An Eye on the Edges
When I was quite young, my father had one of the early video cameras, the kind that had the camera separate from the briefcase sized VCR. He would teach me how to use it and one of the lessons he taught me I have used ever since, even today as I shoot surf movies and music videos professionally.
My father taught me to visually do a full 360-degree trace around the outer frame of my composition every two to three minutes to be sure I have the framing I want without any unwanted distractions popping in. It became a habit early in my video recording history; a habit that has kept my image exactly the way I want it.
Keep up the good work,
Daytona Beach, FL
One problem I know many people have when shooting an interview is the reflection of a light in the subject's glasses. Here are a couple of solutions that have worked for me:
1. Raise the head of the light slightly higher by adjusting the light stand.
2. If it’s a fixed light that is mounted on in the accessory shoe of a camera, try pointing it away from the subject. You may loose a portion of the beam you are trying to cast but sometimes you'll have enough to work with. If you are in tight quarters, the light may even bounce off walls and ceilings to cast enough light to illuminate the subject.
3. Angle the glasses downward by raising the back of the arms. Make sure it doesn't look unnatural. You can ball-up some paper or gaff tape to place between the top of the ear and the arm of the glasses to keep them angled correctly. This will only work if the ball is hidden in someone's hair or otherwise not seen by the camera.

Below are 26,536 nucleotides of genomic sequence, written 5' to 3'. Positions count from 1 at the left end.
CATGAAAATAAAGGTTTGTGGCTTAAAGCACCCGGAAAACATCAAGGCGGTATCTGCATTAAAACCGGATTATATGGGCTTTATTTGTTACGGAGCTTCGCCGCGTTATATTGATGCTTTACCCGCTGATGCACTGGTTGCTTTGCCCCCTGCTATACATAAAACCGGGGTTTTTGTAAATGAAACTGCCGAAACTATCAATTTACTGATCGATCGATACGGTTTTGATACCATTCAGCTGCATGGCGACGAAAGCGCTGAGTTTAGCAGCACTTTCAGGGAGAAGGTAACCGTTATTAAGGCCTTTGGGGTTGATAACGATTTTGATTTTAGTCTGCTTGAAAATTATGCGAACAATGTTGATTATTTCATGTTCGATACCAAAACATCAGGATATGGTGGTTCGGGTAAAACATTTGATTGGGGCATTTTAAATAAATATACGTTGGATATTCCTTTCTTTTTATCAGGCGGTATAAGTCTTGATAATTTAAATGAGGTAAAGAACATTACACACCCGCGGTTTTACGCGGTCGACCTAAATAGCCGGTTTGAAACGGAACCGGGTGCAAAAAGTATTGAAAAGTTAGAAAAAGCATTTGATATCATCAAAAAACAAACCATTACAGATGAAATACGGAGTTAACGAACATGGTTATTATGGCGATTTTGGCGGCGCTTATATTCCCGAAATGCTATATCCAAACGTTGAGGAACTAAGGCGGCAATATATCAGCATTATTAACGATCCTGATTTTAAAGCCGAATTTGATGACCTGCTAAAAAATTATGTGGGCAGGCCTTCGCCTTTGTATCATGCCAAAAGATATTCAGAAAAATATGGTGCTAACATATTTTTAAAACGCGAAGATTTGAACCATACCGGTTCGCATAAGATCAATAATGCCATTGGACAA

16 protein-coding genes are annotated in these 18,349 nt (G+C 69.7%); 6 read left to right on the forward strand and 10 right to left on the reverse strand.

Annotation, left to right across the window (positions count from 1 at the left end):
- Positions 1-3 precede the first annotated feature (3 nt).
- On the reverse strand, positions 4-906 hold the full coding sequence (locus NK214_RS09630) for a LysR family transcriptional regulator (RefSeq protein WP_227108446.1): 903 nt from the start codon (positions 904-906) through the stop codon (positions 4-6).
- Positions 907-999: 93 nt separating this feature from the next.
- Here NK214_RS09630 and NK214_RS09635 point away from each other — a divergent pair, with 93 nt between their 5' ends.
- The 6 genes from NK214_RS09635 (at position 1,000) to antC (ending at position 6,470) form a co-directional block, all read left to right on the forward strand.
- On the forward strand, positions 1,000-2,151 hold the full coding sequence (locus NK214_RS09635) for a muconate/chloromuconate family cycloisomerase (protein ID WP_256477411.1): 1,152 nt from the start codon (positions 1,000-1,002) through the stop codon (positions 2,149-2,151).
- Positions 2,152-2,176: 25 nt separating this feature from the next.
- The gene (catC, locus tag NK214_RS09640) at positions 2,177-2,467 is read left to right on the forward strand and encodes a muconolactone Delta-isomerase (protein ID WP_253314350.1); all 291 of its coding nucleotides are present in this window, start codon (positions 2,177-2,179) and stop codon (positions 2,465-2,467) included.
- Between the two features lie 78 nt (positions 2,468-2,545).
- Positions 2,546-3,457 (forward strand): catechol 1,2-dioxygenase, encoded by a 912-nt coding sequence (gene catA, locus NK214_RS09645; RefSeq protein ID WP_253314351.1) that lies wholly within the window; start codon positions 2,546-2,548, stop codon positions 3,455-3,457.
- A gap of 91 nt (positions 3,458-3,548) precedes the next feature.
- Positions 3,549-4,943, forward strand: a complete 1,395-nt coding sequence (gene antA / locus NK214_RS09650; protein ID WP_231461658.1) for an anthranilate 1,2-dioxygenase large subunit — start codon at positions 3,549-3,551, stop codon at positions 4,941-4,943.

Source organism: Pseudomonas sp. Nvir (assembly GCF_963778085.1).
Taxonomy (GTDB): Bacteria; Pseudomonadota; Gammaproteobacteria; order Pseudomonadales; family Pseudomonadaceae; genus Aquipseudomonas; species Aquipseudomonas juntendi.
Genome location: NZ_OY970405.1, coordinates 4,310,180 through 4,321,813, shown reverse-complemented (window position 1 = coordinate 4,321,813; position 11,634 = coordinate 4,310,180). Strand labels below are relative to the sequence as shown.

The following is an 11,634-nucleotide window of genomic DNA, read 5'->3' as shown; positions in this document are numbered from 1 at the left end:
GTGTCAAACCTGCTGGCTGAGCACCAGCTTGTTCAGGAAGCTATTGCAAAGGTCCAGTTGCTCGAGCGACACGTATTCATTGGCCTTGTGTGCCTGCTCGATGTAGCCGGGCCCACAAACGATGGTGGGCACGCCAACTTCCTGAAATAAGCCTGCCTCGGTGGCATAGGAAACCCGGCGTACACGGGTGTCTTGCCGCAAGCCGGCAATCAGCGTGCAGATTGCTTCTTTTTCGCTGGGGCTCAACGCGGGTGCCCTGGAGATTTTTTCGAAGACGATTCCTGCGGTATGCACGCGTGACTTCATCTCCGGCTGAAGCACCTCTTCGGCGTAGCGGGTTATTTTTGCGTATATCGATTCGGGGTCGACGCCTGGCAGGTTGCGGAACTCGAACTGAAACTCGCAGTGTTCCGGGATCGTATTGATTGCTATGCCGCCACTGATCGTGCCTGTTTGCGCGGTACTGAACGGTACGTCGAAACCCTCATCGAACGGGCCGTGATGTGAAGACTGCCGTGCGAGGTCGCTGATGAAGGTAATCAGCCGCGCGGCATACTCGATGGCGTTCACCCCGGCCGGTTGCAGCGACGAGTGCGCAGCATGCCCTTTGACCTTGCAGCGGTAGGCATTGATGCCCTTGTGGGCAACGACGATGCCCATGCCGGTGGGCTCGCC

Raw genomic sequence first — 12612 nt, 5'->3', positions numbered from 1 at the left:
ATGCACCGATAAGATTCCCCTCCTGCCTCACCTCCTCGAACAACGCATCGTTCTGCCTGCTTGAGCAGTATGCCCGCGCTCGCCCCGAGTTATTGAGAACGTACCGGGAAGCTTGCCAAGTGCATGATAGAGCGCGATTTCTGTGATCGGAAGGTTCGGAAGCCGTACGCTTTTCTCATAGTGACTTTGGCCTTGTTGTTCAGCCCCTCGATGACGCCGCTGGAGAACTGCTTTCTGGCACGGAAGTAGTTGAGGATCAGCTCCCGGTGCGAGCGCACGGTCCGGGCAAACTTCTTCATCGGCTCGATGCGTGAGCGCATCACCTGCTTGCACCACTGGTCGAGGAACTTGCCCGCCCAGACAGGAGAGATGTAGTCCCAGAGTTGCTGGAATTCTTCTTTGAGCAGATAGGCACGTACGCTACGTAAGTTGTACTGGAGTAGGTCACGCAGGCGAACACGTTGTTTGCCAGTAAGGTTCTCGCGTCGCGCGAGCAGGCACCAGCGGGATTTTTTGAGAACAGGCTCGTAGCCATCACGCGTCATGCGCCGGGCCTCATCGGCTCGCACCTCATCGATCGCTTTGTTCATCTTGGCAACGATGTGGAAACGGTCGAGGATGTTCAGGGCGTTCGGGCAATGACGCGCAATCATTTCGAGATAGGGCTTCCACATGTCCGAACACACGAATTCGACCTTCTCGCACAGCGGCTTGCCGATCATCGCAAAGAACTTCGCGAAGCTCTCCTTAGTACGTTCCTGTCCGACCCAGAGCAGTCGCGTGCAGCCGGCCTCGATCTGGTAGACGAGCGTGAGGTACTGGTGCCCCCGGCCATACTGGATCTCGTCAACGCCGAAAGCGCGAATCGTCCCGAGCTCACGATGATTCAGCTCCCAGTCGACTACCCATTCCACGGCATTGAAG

4. Last resort: take the glasses off. This is generally not the best option, as glasses often are part of the personality of the subject, but this option may be a better alternative than having a distracting bright glow coming from the subject’s eyes.
Little Rock, AR
I use a technique I actually learned at one of your workshops that I would like to submit so all Videomaker readers can use it. One of your instructors taught us that we should record the first twenty seconds of a new tape with material that we don't want to use because editing software needs pre-roll before it can capture audio and video. He shot his watch for the first twenty seconds which put both the date and time at the head of the tape. Great idea! I just shot a documentary using almost sixty tapes and I'm not always the best at labeling them. But all I need to do is rewind to the beginning of the tape and see which day and time I started shooting and I know what footage is on it (and then I can properly label it).
Thanks for letting me share the tip,
San Francisco, CA
As everyone knows, a break in timecode can cause a real nightmare when capturing or using your footage in your project. I've heard of all sorts of ways to label shots in the editing programs to keep the confusion to a minimum but this won't help if you need to batch capture at a later time. Instead, I borrow my brother-in-law's camcorder, connect them together with a four-pin to four-pin FireWire cable and dub the footage from the tape with broken time code to a new tape. The new tape will have continuous, clean timecode.
On a cruise trip to the tropics, the high temperature and humidity coming from an air conditioned ship affected the internal moisture sensors of my camcorder, preventing it from operating until things stabilized for an hour.
To remedy this, I stored my camcorder above the refrigerator in my cabin where the heat from the refrigerator compressor kept the camcorder warm. It was just enough that the change from air conditioning to outside heat and humidity did not affect the moisture sensors and I was able to operate the camcorder immediately.